As my eyes adjusted to the bright light and the scene beyond my prison swam into view, I gasped. Beyond the window – I was on the second floor – stood the blackened and twisted remains of buildings, of homes, burned to the ground. Acrid smoke trickled into the sky from distant ruins. They reminded me starkly of Storm City as it burned, but, more concretely, more forebodingly, and just at the edge of my consciousness, they reminded me of something else as well.
Setting my jaw in firm determination, I turned back to the room, scanning it, looking for something with which to escape. My eyes rested on the bed-side table, a sturdy-looking wooden stand. I hefted it, and it felt solid. I turned, aiming the legs forward like a four-pronged battering ram, braced the table against my shoulder, and charged at the window. With a crash it exploded outward, glass falling away.
“Horse!” bellowed M’s commanding voice from the next room, and I fell to all fours. I inhaled as deeply as I could, swelled my body, lowered my head and charged towards the light as a heavy, thick-skinned bear. “Horse!” cried M again, throwing the door open behind me. I crashed through the window’s wooden frame, bellowing in pain and freedom as I sailed out of the window and away from the house.
I landed heavily on scorched grass. My foot-pads stung and my legs buckled, and I tasted ash for a moment. As I struggled to regain my footing, I felt the ground begin to buckle and writhe beneath me. Thin, smooth roots emerged and wrapped around my paws and legs, and then thicker ones burst forth and wrapped around my body. I squeezed my bear-eyes shut and bellowed, and my body shrank, my ears stood upright and my bear teeth elongated into enormous, protruding fangs. My bellow turned into a growling hiss. I extended my claws, flexed my spine and wiggled out of the entangling roots as a cat. I concentrating again, allowing my body to slide into the shape of a horse, and I galloped off.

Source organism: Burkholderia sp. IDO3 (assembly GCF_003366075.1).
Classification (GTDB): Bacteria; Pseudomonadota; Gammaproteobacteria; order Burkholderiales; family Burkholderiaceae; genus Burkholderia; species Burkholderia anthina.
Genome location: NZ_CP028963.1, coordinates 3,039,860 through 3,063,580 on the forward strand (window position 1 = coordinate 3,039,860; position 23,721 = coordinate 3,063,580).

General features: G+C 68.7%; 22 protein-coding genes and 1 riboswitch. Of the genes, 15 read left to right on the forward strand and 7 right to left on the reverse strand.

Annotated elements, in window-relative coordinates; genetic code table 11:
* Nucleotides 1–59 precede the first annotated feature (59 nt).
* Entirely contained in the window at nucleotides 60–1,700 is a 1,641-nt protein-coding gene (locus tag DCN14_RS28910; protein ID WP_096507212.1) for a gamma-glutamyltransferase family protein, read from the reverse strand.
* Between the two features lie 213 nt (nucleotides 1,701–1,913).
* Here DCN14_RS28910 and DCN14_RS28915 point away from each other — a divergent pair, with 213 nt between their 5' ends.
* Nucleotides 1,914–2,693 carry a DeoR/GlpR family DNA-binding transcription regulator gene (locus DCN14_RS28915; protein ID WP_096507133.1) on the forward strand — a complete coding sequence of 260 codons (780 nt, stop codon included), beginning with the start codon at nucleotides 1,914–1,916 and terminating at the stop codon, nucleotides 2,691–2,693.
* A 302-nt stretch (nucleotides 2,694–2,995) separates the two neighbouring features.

“Horse!” bellowed M after me. “It’s not safe!”
“He’ll be fine!” shouted Fang, laughing. “He’s following his own will for once!”
Fang’s parting jab stung for a moment, but it was quickly replaced with more urgent thoughts. The blackened ruins around me were coming into focus, and I suddenly thought I knew what they had reminded me of—
And I looked up, and ahead of me loomed a too-familiar cliff wall, broken by a great gash of a canyon, carved out of sandstone by ancient winds and rains. It was the north wall of the slum canyon, and the blackened twisted scenery through which I galloped was the charred remains of Rocktusk. I was in Orcmar, the old capital of the orcs, founded by Thrall the Fair on a foundation of shadow. I tossed my long equine neck about, glancing over my shoulder: behind me rose the great, eternal gate to Old Orcmar. The Drag, and the evil Cleft from which the Shadow Council – the creation of the Whelp, Orcmar’s ruling agent of the Law – had ruled. Its rule had kept Orcmar’s warring factions barely in line, and its evaporation had surely cast the city into inevitable, irrevocable chaos. The abandoned ruins of the Rocktusk District bore it grim testament.
At the base of the cliff, I cantered to a stop. I was running from the bull and the murloc, but ahead of me, within the canyons, were the slums, and I had made enemies there in my brief stay six years prior. Whether they lived or not, I had no interest in discovering. I turned west, away from the sun, towards the great river which formed Orcmar’s western border, and galloped along the cliff.
* * *